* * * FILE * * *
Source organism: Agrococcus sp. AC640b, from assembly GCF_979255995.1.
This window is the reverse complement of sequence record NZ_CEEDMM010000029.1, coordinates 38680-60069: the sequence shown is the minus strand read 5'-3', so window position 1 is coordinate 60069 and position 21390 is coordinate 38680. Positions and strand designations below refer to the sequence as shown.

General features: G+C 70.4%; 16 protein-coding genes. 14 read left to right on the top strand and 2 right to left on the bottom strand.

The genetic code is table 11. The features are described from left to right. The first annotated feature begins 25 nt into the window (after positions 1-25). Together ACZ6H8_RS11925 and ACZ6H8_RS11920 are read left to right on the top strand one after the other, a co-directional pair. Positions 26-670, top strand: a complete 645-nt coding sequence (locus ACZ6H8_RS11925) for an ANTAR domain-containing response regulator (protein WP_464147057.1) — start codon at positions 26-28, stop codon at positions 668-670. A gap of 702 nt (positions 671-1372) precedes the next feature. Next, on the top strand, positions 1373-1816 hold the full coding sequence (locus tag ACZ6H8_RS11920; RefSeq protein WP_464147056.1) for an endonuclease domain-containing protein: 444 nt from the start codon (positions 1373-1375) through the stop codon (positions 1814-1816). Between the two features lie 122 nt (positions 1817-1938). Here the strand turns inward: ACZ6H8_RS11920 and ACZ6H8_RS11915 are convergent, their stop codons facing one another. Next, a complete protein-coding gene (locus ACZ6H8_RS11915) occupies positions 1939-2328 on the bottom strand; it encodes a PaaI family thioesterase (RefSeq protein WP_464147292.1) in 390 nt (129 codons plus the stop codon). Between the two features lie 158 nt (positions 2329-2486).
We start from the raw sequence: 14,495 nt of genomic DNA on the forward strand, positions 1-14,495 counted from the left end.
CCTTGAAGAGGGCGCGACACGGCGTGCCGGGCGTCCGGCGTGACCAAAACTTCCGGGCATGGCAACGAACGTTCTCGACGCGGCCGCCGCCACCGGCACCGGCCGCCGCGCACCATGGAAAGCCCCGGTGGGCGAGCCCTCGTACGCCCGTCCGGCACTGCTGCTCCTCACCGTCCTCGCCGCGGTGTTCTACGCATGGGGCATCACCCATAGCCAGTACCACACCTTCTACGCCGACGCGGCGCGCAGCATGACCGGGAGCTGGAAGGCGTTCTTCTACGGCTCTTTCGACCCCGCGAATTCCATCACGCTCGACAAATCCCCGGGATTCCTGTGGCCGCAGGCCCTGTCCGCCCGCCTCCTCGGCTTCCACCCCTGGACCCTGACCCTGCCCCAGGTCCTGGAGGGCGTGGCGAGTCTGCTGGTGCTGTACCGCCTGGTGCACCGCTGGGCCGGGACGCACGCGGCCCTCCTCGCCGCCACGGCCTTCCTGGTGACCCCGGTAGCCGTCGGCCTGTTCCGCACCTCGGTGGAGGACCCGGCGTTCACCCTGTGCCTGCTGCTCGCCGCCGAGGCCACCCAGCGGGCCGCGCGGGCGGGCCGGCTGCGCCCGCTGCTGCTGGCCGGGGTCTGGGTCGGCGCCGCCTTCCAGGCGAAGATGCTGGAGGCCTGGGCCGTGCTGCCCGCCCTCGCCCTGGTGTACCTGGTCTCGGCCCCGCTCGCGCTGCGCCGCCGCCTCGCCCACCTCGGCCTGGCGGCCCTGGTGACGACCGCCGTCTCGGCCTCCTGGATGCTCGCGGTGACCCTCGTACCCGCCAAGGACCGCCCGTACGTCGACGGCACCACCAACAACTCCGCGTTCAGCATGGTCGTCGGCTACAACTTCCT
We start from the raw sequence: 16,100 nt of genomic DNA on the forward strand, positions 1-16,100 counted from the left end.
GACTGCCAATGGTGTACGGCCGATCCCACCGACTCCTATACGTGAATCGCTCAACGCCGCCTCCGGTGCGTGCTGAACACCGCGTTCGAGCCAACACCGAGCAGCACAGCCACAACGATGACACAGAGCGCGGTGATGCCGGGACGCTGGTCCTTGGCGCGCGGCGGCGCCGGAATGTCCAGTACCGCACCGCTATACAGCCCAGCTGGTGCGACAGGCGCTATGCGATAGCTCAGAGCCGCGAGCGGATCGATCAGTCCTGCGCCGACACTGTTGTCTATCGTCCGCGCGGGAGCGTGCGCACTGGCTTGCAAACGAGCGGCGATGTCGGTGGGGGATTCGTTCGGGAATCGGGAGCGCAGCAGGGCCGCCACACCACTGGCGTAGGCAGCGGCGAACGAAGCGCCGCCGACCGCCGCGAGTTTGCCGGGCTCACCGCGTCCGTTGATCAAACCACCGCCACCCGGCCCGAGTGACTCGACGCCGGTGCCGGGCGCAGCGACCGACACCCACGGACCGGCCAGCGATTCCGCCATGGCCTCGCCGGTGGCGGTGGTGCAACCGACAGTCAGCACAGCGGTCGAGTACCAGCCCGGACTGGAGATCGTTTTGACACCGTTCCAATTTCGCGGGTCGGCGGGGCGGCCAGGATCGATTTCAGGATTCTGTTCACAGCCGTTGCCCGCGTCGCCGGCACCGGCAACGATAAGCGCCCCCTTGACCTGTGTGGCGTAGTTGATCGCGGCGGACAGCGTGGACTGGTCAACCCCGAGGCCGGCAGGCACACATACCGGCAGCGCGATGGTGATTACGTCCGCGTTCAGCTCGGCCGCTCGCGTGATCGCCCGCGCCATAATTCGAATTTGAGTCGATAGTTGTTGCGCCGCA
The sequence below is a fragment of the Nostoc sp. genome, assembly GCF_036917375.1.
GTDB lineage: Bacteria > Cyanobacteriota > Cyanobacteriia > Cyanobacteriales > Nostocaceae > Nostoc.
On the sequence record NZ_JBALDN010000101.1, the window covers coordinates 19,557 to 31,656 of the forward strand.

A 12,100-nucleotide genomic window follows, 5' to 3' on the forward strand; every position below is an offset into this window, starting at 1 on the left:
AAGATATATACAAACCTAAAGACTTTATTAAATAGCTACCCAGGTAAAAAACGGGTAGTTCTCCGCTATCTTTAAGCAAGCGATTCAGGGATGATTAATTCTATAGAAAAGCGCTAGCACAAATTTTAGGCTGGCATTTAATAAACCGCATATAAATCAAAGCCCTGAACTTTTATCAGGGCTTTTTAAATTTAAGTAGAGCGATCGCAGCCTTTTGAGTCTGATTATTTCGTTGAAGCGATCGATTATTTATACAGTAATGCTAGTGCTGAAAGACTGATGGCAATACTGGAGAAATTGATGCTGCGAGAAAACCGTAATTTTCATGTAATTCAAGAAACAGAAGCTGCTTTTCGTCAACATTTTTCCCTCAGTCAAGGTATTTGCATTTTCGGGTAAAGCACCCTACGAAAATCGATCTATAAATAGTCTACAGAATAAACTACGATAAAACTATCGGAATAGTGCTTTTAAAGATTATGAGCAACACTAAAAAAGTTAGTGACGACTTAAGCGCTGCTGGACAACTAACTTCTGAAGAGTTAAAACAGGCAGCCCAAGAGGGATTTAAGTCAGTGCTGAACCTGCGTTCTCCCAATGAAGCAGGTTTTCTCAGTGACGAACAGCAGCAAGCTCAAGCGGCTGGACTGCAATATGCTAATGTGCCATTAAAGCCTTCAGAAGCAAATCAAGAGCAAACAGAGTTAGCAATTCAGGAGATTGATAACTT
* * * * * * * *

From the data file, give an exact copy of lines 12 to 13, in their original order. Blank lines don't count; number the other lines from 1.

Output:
A 12,100-nucleotide genomic window follows, 5' to 3' on the forward strand; every position below is an offset into this window, starting at 1 on the left:
AAGATATATACAAACCTAAAGACTTTATTAAATAGCTACCCAGGTAAAAAACGGGTAGTTCTCCGCTATCTTTAAGCAAGCGATTCAGGGATGATTAATTCTATAGAAAAGCGCTAGCACAAATTTTAGGCTGGCATTTAATAAACCGCATATAAATCAAAGCCCTGAACTTTTATCAGGGCTTTTTAAATTTAAGTAGAGCGATCGCAGCCTTTTGAGTCTGATTATTTCGTTGAAGCGATCGATTATTTATACAGTAATGCTAGTGCTGAAAGACTGATGGCAATACTGGAGAAATTGATGCTGCGAGAAAACCGTAATTTTCATGTAATTCAAGAAACAGAAGCTGCTTTTCGTCAACATTTTTCCCTCAGTCAAGGTATTTGCATTTTCGGGTAAAGCACCCTACGAAAATCGATCTATAAATAGTCTACAGAATAAACTACGATAAAACTATCGGAATAGTGCTTTTAAAGATTATGAGCAACACTAAAAAAGTTAGTGACGACTTAAGCGCTGCTGGACAACTAACTTCTGAAGAGTTAAAACAGGCAGCCCAAGAGGGATTTAAGTCAGTGCTGAACCTGCGTTCTCCCAATGAAGCAGGTTTTCTCAGTGACGAACAGCAGCAAGCTCAAGCGGCTGGACTGCAATATGCTAATGTGCCATTAAAGCCTTCAGAAGCAAATCAAGAGCAAACAGAGTTAGCAATTCAGGAGATTGATAACTT